What Does The Forest Symbolize In Young Goodman Brown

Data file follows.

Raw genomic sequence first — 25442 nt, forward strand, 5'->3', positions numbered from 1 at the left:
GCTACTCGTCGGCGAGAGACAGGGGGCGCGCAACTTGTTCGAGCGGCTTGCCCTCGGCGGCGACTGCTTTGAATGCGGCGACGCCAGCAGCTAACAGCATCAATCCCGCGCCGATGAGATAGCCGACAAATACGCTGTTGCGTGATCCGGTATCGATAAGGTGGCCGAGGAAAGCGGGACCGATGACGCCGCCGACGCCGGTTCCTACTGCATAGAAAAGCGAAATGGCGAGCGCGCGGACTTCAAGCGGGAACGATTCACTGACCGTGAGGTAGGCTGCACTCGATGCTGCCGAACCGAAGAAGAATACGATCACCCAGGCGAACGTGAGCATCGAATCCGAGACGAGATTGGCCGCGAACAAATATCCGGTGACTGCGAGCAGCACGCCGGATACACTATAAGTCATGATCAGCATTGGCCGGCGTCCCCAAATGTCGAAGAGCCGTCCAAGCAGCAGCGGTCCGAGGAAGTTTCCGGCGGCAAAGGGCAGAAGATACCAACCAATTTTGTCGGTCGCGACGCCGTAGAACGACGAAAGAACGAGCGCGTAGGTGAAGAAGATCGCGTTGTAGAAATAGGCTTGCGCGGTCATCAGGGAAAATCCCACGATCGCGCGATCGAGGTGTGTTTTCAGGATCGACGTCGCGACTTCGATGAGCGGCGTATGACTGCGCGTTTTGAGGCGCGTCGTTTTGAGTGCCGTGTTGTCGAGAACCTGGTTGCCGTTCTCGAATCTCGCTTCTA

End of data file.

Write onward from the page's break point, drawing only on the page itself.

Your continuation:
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Major Symbolism In ¨Young Goodman Brown¨ Nathaniel Hawthorne uses several complex symbols throughout the plot of “Young Goodman Brown.” These symbols are crucial to have a complete understanding of the story. Written in 1835, this story involves a meeting with the devil; from the surface, this may seem dull, but if one takes a closer look they would find it to be packed with symbolism. The most important of this symbolism being the forest, Faith, and Goodman Brown’s journey. The forest that Goodman Brown's journey takes place in has an ominous feel to it throughout the story, this is because Hawthorne portrays the Puritan belief that the forest is the devil's habitat. Hawthorne gives the reader some insight into the nature of the forest after Goodman Brown leaves his home; ¨He had taken a dreary road, darkened by all the gloomiest trees of the forest, which barely stood aside to let the narrow path creep through, and closed immediately behind¨ (Hawthorne 1). This shows the reader exactly what Goodman is getting into, with the trees locking him in the forest, it means there is no getting out. This excerpt uses imagery to show that the forest could be evil and possibly belonging to the devil, telling the reader that the forest is like a trap and nothing heavenly dwells inside. More evidence of the forest´s evil is revealed after Goodman Brown loses Faith, ¨On he flew among the black pines… and now shouting forth such laughter as set all the echoes of the forest, laughing like

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